On Twitter, everyone loves to joke about their TBR piles that are heading to swallow them whole. We talk about buying way too many books. They're like personality traits for book bloggers and book community members, but we don't really talk about the reality of that. Running the blog for close to three years, it was starting to stare me in the face in the form of heaps and heaps of books. Books everywhere. Shoved onto my tiny bookshelf, stacked on top of it, piled on my nightstand, piled on the floor, and lining my long windowsill. I woke up one morning and decided it felt like the books were slowly creeping in and stealing all the oxygen. So I decided to do something about it. I gathered together all the boxes floating around in the garage from Christmas, threw myself on the floor, and started to make piles of my books.
It was honestly overwhelming to start deciding what I was giving away and what I was keeping. I was both feeling like "EVERYTHING MUST GO" and &quo…

Reflecting on 2019 and the Decade

"It was the end of a decade, but the start of an age"- "Long Live"

I can't believe it's finally here. We're all getting ready to step into 2020 tomorrow. It always seemed so far away. We've all been talking about it so long that it's managed to creep up on me. I guess we're all getting a little extra sentimental because we're ending a decade (in terms of the popular view of decades). We're moving into the 20s. Seeing everyone's decade later comparisons has been weird because the 2010s were the first full decade I've ever lived. I started the decade as a six year old in first grade, so, even though I feel like I've accomplished far less than some people on Twitter, I have, in fact, managed to graduate elementary, middle, and high school and get into college in the last 10 years. I've also become a person.
Most of what's shaped me has happened in the last ten years. I've learned an incredible amount about mysel…

Waiting For Fitz

Waiting For Fitz by Spencer Hyde (March 5) Click to Purchase
Overview: Addie is in the hospital for inpatient OCD treatment. She's not thrilled, particularly because her mom might watch The Great British Bake Off without her, but, overall, she's ready to try whatever it takes to get better. And it turns out that most of the orderlies are nice and her fellow patients are great company, especially Fitz, who's been there for two years battling schizophrenia. Inside, she makes major strides toward recovery, but Fitz comes to her and asks for help breaking out. Against her better judgement, she can't refuse to help him. Overall: 4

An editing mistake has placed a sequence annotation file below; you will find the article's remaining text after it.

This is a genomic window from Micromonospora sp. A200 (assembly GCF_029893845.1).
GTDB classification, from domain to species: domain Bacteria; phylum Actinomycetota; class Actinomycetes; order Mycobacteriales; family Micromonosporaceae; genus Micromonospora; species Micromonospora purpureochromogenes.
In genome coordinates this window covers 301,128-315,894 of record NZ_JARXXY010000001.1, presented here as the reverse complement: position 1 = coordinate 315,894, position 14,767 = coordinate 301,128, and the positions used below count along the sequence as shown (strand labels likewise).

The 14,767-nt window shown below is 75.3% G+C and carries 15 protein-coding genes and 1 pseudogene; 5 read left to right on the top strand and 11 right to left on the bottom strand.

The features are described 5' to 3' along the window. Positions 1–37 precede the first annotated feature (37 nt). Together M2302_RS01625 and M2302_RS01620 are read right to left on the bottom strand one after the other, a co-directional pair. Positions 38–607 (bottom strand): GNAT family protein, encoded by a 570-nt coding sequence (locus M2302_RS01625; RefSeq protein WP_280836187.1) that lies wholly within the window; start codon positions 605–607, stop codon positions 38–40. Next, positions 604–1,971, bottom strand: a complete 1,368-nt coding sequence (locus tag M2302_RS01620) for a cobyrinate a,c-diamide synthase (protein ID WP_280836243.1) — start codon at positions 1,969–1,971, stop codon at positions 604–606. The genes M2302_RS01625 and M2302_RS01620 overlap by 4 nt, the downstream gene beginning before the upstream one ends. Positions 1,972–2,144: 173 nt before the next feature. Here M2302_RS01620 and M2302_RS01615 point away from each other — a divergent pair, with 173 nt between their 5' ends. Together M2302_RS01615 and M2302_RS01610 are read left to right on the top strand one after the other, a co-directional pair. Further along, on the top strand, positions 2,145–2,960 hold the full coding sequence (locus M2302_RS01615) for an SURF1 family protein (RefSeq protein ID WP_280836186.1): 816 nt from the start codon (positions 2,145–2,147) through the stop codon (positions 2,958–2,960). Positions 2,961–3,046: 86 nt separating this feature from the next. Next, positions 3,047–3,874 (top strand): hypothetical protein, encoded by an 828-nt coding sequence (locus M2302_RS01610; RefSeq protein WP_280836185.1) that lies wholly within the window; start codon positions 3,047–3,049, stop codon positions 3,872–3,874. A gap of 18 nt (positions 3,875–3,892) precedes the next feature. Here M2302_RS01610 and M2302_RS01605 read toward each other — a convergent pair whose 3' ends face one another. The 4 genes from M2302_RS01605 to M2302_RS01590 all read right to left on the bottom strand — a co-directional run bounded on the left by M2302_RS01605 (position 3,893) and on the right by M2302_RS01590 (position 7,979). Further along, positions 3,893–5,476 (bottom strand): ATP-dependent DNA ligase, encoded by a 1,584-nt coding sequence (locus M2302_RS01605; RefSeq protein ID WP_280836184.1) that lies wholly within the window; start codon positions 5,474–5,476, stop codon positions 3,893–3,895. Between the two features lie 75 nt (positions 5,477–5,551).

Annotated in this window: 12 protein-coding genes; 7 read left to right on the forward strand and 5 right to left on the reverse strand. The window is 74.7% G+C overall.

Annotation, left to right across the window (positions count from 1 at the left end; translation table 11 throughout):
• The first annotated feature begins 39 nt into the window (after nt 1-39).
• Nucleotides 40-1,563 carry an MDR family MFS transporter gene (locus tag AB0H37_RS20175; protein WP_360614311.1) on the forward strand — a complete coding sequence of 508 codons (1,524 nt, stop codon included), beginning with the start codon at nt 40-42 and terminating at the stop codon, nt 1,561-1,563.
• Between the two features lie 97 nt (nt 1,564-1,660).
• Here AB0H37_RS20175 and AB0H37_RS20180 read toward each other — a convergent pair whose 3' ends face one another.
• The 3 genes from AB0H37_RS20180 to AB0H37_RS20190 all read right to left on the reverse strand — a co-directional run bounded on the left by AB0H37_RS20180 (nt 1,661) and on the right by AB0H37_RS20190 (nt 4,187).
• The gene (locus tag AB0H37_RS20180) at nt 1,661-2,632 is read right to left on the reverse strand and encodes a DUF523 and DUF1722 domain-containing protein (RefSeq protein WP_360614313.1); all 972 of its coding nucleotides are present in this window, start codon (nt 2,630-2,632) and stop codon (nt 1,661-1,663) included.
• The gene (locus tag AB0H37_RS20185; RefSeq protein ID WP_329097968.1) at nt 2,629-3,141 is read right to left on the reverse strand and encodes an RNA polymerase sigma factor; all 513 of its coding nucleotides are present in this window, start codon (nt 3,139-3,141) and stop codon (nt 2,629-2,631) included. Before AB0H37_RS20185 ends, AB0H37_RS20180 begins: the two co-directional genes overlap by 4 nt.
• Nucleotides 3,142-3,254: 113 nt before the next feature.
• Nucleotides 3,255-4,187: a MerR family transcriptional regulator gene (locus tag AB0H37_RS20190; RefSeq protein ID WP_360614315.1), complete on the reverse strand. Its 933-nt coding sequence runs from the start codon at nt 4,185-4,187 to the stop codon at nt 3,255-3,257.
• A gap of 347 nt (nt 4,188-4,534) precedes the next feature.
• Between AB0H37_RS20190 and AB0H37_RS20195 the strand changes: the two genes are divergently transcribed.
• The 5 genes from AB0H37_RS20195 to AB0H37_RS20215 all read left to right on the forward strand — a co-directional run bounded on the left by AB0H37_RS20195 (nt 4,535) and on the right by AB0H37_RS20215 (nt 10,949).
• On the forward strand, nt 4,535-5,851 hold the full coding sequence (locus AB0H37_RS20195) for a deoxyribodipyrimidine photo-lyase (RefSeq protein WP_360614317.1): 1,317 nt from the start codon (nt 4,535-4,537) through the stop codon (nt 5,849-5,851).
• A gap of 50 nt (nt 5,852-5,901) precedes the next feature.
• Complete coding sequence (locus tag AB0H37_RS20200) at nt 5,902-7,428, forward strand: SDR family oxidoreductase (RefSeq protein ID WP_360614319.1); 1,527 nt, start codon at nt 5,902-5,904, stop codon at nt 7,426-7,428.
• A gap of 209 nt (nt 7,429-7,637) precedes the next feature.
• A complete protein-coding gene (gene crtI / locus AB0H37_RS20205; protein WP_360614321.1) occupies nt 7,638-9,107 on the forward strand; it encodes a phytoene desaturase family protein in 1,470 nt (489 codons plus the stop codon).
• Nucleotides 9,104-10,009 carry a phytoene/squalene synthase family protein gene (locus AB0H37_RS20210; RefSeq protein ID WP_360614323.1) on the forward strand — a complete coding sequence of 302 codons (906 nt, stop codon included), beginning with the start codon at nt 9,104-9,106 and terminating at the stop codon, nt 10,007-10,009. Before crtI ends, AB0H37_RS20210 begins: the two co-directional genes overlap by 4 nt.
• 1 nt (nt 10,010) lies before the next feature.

Characters: 5 I enjoyed reading from Addie's prospective. I thought that Hyde did an awesome job portraying OCD and the compulsions and obsessions that come with it. Addie is sarcastic and sensible. She has a wonderful, supportive mom and a team behind her that's determined to help. I love how she is both reasonable, and takes time to quest…

The Hate U Give

The Hate U Give by Angie Thomas (444 pages)
Overview: Starr and Khalil are driving home from the spring break party when he gets pulled over by a cop. They both know what can happen at traffic stops like this, so they both are nervous even though they've done nothing wrong. And even though they do everything right through the entire stop, Starr watches her best friend die in a shooting, and that isn't even the first time Starr has had to experience that kind of trauma. Before she can even sort out her grief, she's thrust into a new issue, she is the only witness. As her neighborhood of Garden Heights is thrown into a war zone of protests, riots, and heavy policing, Starr still has to navigate her life forty-five minutes away at her primarily white private high school of Williamsone were she feels like she must be a different version of herself than at home in order to protect her social standing. Overall: 5

Characters: 5 Angie establishes a real and phenomenal cast. Starr is…

Izzy and Tristan Review

Izzy + Tristan by. Shannon Dunlap (324 pages)
Overview: Izzy and Tristan have a love story. When Izzy's family renovates a moves into a new house on a Brooklyn block their lives change. Her twin brother Hull almost immediately gets into a fight, pulling a knife on some neighborhood kids after a gambling chess match goes wrong. Izzy falls for Tristan, the boy who won Hull's match. With Hull away at a rehabilitation center, Izzy and Tristan are free to fall for each other until Marcus decides that he wants to take revenge on Hull by dating his sister. And even when that battle is overcome, police brutality draws a permanent line between the couple. Overall: 2

*Okay, I'm not really sure how to write a spoiler free review of this because the shocker ending is what I take the most issue with. I'll keep it spoiler free in the characters and plot section, but I will talk about the ending in the writing section. I still recommend you read it, even if you plan on reading the boo…

What If It's Us

What If It's Us by Becky Albertalli and Adam Silvera (448 pages)
Overview: Ben and Arthur meet at the post office during a flashmob. Well, Arthur followed Ben into the post office because he thought he was and, and, just as they started talking, in true form with Arthur's New York fantasy, a flash mob erupted. When the boys and split up, Arthur loses his chance at connecting with Ben, but when he can't stop thinking about him, he explores ways to reconnect even in a city of a million empty faces like New York. Even if they can find each other, with Arthur going back to Georgia at the end of the summer, will it even be worth it? Overall: 4/5

Characters: 4.5 I'm not sure what to say about the characters. I liked them enough, but I didn't feel any real attachment to any of them. I liked the cast of friends, but they all lacked a certain weight that would give them a stronger sense of reality. My favorite relationship in the book was the friendship between Dylan and Ben.…